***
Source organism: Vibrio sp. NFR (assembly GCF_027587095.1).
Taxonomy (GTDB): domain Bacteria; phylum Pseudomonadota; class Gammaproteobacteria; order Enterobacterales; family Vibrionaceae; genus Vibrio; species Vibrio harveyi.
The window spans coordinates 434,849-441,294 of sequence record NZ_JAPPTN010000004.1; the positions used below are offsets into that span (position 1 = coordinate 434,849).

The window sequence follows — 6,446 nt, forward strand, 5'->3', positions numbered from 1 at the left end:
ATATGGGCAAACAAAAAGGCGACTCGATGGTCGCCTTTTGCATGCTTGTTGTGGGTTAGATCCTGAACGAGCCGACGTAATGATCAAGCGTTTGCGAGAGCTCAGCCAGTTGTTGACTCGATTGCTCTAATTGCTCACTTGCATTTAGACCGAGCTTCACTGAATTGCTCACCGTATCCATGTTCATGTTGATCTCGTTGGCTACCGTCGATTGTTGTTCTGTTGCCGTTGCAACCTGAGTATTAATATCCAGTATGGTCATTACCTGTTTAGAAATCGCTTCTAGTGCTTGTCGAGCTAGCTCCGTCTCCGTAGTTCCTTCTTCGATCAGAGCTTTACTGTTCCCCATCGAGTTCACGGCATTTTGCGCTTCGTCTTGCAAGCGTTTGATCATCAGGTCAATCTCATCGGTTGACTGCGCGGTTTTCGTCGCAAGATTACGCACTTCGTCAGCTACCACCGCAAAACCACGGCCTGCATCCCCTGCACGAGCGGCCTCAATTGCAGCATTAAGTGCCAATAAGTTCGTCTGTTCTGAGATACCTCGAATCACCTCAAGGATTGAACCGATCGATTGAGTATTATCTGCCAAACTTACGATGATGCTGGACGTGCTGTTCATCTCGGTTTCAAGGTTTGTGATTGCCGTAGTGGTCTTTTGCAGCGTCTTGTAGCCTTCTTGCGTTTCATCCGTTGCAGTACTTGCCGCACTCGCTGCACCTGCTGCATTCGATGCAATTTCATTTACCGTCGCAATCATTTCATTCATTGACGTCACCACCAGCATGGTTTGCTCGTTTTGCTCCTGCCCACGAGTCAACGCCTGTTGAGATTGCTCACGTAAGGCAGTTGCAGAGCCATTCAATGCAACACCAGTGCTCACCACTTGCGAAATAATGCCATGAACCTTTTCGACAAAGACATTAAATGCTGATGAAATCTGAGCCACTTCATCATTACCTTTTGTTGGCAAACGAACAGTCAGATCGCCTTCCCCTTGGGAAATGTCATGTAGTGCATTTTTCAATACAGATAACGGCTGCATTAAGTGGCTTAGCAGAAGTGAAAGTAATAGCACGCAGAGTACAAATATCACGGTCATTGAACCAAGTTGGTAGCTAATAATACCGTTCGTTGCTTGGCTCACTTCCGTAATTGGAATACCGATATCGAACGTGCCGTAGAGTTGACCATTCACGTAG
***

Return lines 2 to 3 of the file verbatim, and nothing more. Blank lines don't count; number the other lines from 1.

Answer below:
Taxonomy (GTDB): domain Bacteria; phylum Pseudomonadota; class Gammaproteobacteria; order Enterobacterales; family Vibrionaceae; genus Vibrio; species Vibrio harveyi.
The window spans coordinates 434,849-441,294 of sequence record NZ_JAPPTN010000004.1; the positions used below are offsets into that span (position 1 = coordinate 434,849).